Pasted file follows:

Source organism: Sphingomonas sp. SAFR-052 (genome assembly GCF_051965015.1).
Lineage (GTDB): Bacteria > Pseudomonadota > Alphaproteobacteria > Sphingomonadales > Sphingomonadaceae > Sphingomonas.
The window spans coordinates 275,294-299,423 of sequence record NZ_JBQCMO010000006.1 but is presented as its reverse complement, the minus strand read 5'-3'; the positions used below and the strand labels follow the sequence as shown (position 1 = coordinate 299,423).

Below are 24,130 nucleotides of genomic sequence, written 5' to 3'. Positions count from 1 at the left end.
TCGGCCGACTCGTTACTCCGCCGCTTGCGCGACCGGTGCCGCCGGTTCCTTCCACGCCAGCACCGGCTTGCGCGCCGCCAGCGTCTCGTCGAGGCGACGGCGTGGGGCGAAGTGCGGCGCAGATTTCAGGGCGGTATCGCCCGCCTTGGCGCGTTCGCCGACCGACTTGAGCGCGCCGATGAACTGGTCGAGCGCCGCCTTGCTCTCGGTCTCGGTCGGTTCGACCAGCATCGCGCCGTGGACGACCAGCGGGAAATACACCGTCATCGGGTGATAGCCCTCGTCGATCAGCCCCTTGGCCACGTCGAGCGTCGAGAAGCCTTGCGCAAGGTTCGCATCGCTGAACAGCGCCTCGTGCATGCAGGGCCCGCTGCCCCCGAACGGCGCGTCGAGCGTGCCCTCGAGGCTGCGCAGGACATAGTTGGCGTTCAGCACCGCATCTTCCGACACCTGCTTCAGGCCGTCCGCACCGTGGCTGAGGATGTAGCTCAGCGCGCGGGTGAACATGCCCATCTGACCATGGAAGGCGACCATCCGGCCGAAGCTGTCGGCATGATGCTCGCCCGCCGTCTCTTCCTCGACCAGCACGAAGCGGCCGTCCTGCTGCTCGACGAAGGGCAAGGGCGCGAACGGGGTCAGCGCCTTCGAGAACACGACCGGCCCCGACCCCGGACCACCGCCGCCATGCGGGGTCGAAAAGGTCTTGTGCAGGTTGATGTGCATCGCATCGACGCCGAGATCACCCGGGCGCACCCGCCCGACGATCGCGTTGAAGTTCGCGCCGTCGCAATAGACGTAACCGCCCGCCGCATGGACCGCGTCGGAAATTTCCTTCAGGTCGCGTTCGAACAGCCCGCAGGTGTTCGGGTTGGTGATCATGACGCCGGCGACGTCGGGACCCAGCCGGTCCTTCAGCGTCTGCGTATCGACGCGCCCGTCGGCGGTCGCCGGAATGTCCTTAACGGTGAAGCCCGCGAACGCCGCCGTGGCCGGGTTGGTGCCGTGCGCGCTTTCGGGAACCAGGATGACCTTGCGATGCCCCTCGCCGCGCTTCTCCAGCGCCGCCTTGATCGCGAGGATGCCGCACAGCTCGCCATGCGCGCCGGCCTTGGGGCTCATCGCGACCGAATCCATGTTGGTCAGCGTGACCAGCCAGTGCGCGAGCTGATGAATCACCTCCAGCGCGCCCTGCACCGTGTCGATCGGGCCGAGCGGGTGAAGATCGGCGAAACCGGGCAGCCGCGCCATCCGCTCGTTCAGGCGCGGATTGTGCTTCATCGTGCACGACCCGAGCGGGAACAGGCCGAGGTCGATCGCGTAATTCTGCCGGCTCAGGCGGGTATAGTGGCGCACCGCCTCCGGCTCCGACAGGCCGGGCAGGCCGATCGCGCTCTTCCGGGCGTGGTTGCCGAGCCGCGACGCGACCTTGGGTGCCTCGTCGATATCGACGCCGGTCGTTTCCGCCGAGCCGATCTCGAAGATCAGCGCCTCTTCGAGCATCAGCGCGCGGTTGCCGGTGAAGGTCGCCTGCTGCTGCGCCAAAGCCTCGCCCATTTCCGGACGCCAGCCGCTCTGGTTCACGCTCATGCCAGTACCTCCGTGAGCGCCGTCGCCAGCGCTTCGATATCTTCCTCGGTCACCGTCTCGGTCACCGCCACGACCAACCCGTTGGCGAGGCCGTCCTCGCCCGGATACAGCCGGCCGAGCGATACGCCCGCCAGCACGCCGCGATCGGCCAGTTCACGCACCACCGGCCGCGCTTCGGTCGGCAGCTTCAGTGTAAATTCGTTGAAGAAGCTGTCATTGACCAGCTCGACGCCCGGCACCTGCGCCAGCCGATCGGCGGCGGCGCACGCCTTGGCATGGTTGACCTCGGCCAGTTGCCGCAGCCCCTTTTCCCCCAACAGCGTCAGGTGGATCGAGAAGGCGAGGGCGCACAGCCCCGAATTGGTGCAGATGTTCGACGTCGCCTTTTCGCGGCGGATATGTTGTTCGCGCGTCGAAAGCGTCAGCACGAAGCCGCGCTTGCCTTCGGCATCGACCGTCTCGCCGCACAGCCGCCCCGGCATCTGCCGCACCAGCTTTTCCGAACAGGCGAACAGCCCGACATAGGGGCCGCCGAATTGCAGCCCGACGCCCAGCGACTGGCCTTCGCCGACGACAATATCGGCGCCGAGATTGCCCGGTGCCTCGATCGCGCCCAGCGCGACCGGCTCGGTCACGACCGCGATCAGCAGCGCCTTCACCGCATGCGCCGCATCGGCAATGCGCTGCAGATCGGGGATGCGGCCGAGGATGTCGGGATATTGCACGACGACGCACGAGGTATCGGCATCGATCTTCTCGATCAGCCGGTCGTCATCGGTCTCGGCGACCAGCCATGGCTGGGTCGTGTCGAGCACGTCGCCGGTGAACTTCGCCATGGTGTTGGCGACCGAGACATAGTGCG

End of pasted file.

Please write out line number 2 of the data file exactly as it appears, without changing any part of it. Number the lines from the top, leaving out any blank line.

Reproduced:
Lineage (GTDB): Bacteria > Pseudomonadota > Alphaproteobacteria > Sphingomonadales > Sphingomonadaceae > Sphingomonas.